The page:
Skip to main content

When Opportunities Arise

Posted by on Tuesday, May 30, 2017 in News.

As I’ve noted before, one of the ideas I’m working on with a faculty committee is incorporating digital literacy (e.g., critical consumption of data, the production of data visualization, computational thinking) as a key element of the current educational landscape. If we think seriously about the types of skills we hope to give students as they enter the workforce and citizenry, we do ourselves a disservice if we don’t take digital literacy as seriously as we do, say, writing. Students are naturally adept at consuming digital information, but are they adept as critical consumers and producers of digital ideas via words, sounds and visions?

One of the ways the committee has talked about enhancing digital literacy is to provide students and faculty with digital resources that encourage them to rethink elements of their coursework. We need to find ways to provide students with both specific tools (i.e., software) and training/support on how to use those tools if we hope to enhance digital literacy across campus.

While formulating a digital literacy case study, I was contacted by Lutz Koepnick, Gertrude Conway Professor and Chair of German, Russian and East European Studies, as well and Director of the Joint-Ph.D. Program in Comparative Media Analysis and Practice (CMAP). This is an innovative program that is ‘layered onto’ a student’s primary field of study (and all fields may link to CMAP) and focuses on the “critical investigation of modern media culture and the innovative making of digital objects.” Students complete the program in conjunction with their field-specific plan of study and graduate with a Ph.D. in their respective area and in “Comparative Media Analysis and Practice.”

Koepnick contacted me because he was just about to begin teaching a Maymester course entitled, “Creative Media Practice.” This course is a four week long series of workshops “designed both to foster graduate students’ skills in various areas of digital media practice and to help doctoral candidates to develop creative solutions to present research projects in their fields of specialization and matters of public concern.” The students are taught elements of visual storytelling, documentary filmmaking, sound production, web design, gaming, and 3D/virtual reality design. Fortunately, my discussion with Koepnick turned into an opportunity to provide digital literacy training and support to his Maymester students.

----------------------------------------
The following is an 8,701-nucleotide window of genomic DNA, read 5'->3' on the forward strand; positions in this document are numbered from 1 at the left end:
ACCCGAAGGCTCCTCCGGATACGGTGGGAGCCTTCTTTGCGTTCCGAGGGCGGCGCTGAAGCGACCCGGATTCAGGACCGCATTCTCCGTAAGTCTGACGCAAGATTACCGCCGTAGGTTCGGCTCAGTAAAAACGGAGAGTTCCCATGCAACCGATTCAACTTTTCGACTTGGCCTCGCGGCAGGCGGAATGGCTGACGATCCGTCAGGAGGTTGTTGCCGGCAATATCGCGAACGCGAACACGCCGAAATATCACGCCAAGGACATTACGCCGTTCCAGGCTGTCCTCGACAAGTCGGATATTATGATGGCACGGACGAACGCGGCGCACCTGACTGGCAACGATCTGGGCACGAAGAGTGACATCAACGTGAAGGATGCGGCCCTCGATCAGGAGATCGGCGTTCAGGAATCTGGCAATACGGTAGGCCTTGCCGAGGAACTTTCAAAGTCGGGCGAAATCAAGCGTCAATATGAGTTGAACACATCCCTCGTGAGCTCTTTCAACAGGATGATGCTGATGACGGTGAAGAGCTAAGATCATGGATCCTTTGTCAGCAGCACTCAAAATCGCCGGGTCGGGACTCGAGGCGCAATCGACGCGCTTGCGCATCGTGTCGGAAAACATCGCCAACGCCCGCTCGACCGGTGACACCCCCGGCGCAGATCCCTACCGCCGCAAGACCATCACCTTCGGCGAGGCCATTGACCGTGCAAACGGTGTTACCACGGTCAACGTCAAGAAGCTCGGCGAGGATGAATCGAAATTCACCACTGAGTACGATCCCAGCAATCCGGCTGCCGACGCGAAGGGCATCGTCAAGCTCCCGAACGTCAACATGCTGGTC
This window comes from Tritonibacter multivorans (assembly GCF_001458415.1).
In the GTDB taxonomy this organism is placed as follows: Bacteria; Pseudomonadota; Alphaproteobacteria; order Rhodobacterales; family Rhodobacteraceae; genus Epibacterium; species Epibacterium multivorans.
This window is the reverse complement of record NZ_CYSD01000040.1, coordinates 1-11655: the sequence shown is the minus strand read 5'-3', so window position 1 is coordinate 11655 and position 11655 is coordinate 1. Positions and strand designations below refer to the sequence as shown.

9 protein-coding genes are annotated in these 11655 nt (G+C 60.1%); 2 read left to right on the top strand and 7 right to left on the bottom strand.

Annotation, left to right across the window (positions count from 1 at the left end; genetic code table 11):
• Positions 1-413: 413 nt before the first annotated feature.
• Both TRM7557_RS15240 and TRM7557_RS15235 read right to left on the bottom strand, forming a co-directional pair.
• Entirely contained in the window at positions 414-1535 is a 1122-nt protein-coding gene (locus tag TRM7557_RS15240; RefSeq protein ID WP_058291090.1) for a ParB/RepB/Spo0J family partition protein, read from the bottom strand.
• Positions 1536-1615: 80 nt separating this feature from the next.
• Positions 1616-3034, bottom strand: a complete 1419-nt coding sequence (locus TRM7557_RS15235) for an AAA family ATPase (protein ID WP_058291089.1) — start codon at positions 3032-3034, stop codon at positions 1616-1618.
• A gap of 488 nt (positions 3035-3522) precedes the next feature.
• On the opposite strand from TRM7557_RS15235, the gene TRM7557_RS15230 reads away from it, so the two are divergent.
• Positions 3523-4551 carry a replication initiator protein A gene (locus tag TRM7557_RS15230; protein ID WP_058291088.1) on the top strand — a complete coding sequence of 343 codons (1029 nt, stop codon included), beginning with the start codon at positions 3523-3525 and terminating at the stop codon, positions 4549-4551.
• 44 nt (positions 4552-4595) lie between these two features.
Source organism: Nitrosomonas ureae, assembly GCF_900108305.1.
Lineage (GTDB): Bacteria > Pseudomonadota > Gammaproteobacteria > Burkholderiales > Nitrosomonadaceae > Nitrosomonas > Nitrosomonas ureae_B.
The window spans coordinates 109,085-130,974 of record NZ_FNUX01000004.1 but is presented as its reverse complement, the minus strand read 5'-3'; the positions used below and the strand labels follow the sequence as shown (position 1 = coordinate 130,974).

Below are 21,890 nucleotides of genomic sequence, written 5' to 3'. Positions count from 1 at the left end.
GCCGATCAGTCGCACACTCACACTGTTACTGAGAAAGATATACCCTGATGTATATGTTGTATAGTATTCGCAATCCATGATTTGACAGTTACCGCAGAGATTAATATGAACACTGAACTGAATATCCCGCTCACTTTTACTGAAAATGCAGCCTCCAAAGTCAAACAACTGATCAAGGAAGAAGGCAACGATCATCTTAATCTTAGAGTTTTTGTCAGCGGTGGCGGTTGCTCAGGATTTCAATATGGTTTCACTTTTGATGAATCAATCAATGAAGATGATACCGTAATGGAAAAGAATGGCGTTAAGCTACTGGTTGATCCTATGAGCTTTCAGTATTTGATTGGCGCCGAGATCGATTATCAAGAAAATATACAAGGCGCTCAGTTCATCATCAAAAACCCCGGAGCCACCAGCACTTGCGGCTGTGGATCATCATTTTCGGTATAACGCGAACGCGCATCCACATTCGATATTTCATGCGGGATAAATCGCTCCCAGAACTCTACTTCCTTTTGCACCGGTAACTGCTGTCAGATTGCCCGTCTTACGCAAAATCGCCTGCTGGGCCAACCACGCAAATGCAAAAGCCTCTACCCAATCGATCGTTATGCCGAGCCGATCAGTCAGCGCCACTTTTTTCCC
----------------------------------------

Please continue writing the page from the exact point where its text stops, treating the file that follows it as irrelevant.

What if we gave the students access to both software (we arranged for students and faculty to have access to the Adobe Creative Cloud, as well as other programs) and support for using this software? Koepnick identified numerous faculty who could help teach students specific tasks and support them when they had questions or ideas.  While the course is currently ongoing, our hope is that students learn new ways to present and visualize their research projects to both a general and an expert audience.  This will ideally represent a small case study of how training in ‘digital literacy’ might work if students and faculty have access to adequate software and support. In a month we will find out, but right now, Koepnick reports that the students are excitedly working on their projects and finding very creative ways to present their research. I very much look forward to seeing what they produce at the conclusion of their course.

The lesson to be drawn from this is not simply what we will learn from the outcome of the course, but that we need to be observant for opportunities, like this one, allowing us to give our ideas that best chance to work. That is, Koepnick has presented an organic instance in which “digital literacy” was at the heart of a course, and we saw this as an opportunity to test drive the idea of combining access and support. I’m thrilled to be part of this and very much look forward to seeing what the students achieve.